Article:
OBJECTIVES: The exact role of fine needle aspiration in the pre-operative assessment of patients presenting with parotid masses is controversial. Some surgeons propose that fine needle aspiration be performed only selectively in those patients with likely malignant disease, whilst others recommend it for all patients presenting with such a mass. Intuitively, one would expect older patients to be more likely to suffer from primary malignant parotid tumours and secondary deposits of malignant skin tumours. Therefore, we hypothesised that older patients with a parotid mass should undergo fine needle aspiration regardless of their medical history. DESIGN: We retrospectively reviewed 197 consecutive parotidectomies to test this hypothesis. RESULTS: One hundred and twenty-one patients (61.4 per cent) were diagnosed with benign disease, whilst 76 (38.6 per cent) were diagnosed with malignant disease. Eighty-three per cent of patients aged 60 years or younger had benign disease, as opposed to 35.6 per cent of patients aged more than 60 years. Malignant disease occurred more commonly in patients older than 60 years (odds ratio 8.962, 95 per cent confidence interval 4.607-17.434). CONCLUSION: In patients with a parotid mass, fine needle aspiration should be performed on all those aged 60 years or older.
    • Systematic review and meta-analysis of wound drains after thyroid surgery.

      Woods, R S R; Woods, J F C; Duignan, E S; Timon, C; Department of Otolaryngology, Royal Victoria Eye and Ear Hospital, Dublin, Ireland. (2014-04)
      Drainage after routine thyroid and parathyroid surgery remains controversial. However, there is increasing evidence from a number of randomized clinical trials (RCTs) suggesting no benefit from the use of drains.
    • "Tarantula keratitis": a case report.

      McAnena, L; Murphy, C; O'Connor, J; Royal Victoria Eye and Ear Hospital (RVEEH), Adelaide Road, Dublin 2, Ireland. lmcanena@yahoo.co.uk (2013-09)
      A case of an 11-year-old boy presenting with a two-week history of a red, irritated right eye after handling a Chilean Rose Tarantula at an exotic pet exhibition. Examination revealed innumerable microscopic hairs embedded at all levels of the cornea. He was commenced on steroid drops with subjective and objective improvement at follow up.
    • Temporomandibular joint osteochondromatosis: an unusual cause of preauricular swelling.

      Phelan, Eimear; Griffin, John; Timon, Conn; Department of Otolaryngology, Royal Victoria Eye and Ear Hospital, Dublin,, Ireland. (2012-02-01)
      We report an unusual and rare cause of preauricular swelling and review the most recent literature concerning synovial osteochondromatosis of the temporomandibular joint. We report the clinical and radiologic findings of a case of synovial osteochondromatosis of the temporomandibular joint that presented as preauricular swelling in a female patient. This disease typically affects large joints; fewer than 100 cases reported in the literature affect the temporomandibular joint. This case illustrates that disorders of the temporomandibular joint should also be included in the differential diagnosis of patients who present with a preauricular mass.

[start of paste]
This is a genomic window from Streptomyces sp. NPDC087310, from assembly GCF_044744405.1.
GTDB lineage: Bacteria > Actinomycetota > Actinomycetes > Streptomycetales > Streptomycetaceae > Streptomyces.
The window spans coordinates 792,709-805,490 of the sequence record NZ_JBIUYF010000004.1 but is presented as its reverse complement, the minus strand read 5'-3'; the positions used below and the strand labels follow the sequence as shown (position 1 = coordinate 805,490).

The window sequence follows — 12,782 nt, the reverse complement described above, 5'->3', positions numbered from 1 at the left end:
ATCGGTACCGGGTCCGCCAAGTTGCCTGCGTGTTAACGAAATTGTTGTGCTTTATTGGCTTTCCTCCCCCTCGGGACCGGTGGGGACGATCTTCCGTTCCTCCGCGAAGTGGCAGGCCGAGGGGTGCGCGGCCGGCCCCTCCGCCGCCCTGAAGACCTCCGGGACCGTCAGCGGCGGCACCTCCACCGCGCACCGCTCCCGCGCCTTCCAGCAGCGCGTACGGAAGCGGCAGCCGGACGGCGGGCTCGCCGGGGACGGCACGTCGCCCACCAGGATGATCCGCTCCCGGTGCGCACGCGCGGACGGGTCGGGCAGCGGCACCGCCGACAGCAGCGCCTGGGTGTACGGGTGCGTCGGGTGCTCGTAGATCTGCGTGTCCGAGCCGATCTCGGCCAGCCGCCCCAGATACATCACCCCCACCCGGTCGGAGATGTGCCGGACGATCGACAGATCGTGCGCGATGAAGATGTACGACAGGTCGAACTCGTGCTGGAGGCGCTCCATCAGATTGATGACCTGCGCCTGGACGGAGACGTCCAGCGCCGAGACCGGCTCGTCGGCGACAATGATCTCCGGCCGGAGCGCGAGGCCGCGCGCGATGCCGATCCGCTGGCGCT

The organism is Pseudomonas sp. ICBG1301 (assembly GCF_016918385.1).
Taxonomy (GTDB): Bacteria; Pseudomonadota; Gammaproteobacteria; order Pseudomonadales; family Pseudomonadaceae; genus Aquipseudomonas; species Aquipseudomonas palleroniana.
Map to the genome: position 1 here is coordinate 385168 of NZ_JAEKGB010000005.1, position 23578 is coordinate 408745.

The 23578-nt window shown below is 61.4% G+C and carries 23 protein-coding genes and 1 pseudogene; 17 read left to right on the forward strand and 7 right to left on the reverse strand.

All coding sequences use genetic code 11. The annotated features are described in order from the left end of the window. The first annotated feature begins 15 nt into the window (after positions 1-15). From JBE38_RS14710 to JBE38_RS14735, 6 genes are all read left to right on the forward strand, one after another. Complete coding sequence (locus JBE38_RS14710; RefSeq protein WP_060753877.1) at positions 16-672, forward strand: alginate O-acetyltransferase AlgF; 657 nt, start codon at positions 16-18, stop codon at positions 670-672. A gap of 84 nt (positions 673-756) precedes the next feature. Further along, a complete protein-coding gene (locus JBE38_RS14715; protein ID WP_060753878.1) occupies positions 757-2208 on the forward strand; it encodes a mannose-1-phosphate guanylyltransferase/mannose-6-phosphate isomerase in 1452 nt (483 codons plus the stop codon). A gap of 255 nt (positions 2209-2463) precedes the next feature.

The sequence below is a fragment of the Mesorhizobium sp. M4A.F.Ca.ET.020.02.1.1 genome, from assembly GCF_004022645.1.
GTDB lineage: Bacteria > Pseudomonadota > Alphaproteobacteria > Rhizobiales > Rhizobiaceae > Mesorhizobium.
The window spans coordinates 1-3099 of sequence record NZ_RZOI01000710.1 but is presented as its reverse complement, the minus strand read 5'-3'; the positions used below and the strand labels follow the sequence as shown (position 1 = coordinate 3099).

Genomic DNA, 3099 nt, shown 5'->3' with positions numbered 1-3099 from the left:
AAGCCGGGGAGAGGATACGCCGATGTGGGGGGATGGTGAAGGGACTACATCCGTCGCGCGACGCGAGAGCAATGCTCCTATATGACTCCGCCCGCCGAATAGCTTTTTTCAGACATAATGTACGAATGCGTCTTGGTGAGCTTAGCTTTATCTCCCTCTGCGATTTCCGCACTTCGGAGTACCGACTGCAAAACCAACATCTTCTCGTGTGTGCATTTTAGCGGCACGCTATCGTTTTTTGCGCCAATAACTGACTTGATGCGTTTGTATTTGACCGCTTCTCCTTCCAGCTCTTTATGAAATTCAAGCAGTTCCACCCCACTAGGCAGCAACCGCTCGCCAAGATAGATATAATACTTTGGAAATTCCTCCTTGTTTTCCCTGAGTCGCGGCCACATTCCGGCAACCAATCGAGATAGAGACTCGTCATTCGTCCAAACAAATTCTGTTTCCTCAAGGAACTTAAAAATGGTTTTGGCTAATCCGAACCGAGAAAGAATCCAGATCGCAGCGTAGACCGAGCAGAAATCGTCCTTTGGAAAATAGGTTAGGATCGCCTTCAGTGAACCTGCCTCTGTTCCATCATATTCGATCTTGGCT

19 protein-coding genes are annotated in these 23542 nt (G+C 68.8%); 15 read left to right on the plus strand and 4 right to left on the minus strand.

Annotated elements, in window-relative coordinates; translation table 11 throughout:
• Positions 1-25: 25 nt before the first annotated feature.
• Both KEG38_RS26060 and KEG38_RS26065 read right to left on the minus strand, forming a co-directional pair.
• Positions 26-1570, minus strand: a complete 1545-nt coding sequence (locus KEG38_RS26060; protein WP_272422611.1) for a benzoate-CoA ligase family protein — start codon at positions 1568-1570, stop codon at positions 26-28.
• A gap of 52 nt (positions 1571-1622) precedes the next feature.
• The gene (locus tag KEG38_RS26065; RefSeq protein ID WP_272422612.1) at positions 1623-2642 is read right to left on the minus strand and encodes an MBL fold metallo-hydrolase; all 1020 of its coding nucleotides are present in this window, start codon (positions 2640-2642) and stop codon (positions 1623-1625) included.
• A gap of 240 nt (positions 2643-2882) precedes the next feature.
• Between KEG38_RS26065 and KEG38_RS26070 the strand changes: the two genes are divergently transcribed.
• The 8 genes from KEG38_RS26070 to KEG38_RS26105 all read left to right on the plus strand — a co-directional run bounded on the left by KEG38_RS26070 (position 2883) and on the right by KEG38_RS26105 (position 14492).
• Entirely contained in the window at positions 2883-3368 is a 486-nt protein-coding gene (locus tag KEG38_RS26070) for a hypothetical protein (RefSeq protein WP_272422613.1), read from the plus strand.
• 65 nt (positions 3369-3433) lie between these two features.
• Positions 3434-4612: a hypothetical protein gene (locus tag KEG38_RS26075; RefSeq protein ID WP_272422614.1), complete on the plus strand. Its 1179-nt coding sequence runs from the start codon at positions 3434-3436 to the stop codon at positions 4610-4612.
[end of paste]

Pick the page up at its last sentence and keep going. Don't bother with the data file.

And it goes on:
• Tinnitus as an unusual presentation of Schneiderian papillomatosis.

      Ali, R B; Amin, M; Hone, S; Department of Otolaryngology and Head and Neck Surgery, Royal Victoria Eye and, Ear Hospital, Dublin, Ireland. rohana.oconnell@gmail.com (2012-02-01)
      INTRODUCTION: Primary Schneiderian papillomatosis of the middle ear and mastoid cavity is extremely rare. It is frequently associated with intermittent unilateral otorrhoea and mass in the middle ear and mastoid cavity. METHODS: Case presentation, symptoms, diagnostic criteria, management and literature review are discussed. CONCLUSION: Schneiderian papillomatosis is an important differential diagnosis of mass in the middle ear and mastoid cavity, and tinnitus as a presenting symptom has not been reported before. Primary radical treatment is essential in preventing tumour recurrence.
    • Triple manifestation of extramedullary plasmacytoma in the upper airway: an unusual clinical entity.

      Morariu, I; Burns, P; Roche, P; Hone, S; Department of Otolaryngology, Royal Victoria Eye and Ear Hospital, Dublin,, Ireland. iulianam2002@yahoo.com (2012-02-01)
      OBJECTIVE: We report an extremely rare case of extramedullary plasmacytoma. METHOD: Case report and review of the English-literature concerning extramedullary plasmacytoma and multiple myeloma. RESULT: We present an unusual case of multiple extramedullary plasmacytomas, which, over a protracted course of 30 years, presented on different occasions at three separate sites in the head and neck. The patient was managed surgically on all occasions, and was disease-free at the time of writing. CONCLUSION: Following review of the literature, we believe this to be the only case with this extremely unusual presentation. This case is noteworthy, not only because of the rarity of extramedullary plasmacytoma, but also because it highlights a number of important clinical issues. The diagnosis and management of extramedullary plasmacytoma require close cooperation between multiple disciplines.
    • Update on immunosuppressive therapy for corneal transplantation.

      O'Doherty, Maeve; Murphy, Conor C; Royal Victoria Eye and Ear Hospital, Adelaide Road, Dublin 2, Ireland. (2012-02-01)